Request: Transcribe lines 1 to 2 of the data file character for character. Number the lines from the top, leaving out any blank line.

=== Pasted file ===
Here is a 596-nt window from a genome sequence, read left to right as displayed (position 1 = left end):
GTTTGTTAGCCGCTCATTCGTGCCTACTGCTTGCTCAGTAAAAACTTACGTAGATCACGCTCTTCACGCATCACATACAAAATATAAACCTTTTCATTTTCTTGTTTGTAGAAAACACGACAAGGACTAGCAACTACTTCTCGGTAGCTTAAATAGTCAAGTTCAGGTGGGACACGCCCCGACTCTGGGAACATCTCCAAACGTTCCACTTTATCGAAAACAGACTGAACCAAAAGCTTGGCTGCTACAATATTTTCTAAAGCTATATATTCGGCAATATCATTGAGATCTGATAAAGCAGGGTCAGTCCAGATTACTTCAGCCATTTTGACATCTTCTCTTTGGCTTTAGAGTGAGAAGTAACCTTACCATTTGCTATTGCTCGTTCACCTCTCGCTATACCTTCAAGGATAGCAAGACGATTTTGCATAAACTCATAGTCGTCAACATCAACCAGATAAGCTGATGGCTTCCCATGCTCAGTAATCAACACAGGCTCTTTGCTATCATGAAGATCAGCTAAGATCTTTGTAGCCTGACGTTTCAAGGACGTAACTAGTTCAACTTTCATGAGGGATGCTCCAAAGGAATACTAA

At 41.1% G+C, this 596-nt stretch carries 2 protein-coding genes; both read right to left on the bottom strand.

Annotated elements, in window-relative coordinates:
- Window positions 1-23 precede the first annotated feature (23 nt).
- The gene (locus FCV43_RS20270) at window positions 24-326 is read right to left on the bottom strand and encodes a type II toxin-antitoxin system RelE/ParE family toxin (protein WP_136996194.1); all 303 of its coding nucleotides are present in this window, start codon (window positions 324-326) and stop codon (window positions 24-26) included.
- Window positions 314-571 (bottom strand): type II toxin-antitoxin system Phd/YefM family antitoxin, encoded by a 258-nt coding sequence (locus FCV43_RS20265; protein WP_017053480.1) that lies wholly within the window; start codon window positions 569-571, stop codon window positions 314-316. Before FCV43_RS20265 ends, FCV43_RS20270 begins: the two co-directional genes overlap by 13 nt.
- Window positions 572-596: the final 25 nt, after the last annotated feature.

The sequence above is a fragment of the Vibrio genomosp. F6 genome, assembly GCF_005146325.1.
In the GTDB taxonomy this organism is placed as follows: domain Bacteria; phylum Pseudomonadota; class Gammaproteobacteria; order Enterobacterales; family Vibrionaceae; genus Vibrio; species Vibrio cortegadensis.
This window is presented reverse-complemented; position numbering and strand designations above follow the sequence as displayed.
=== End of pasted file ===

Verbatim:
Here is a 596-nt window from a genome sequence, read left to right as displayed (position 1 = left end):
GTTTGTTAGCCGCTCATTCGTGCCTACTGCTTGCTCAGTAAAAACTTACGTAGATCACGCTCTTCACGCATCACATACAAAATATAAACCTTTTCATTTTCTTGTTTGTAGAAAACACGACAAGGACTAGCAACTACTTCTCGGTAGCTTAAATAGTCAAGTTCAGGTGGGACACGCCCCGACTCTGGGAACATCTCCAAACGTTCCACTTTATCGAAAACAGACTGAACCAAAAGCTTGGCTGCTACAATATTTTCTAAAGCTATATATTCGGCAATATCATTGAGATCTGATAAAGCAGGGTCAGTCCAGATTACTTCAGCCATTTTGACATCTTCTCTTTGGCTTTAGAGTGAGAAGTAACCTTACCATTTGCTATTGCTCGTTCACCTCTCGCTATACCTTCAAGGATAGCAAGACGATTTTGCATAAACTCATAGTCGTCAACATCAACCAGATAAGCTGATGGCTTCCCATGCTCAGTAATCAACACAGGCTCTTTGCTATCATGAAGATCAGCTAAGATCTTTGTAGCCTGACGTTTCAAGGACGTAACTAGTTCAACTTTCATGAGGGATGCTCCAAAGGAATACTAA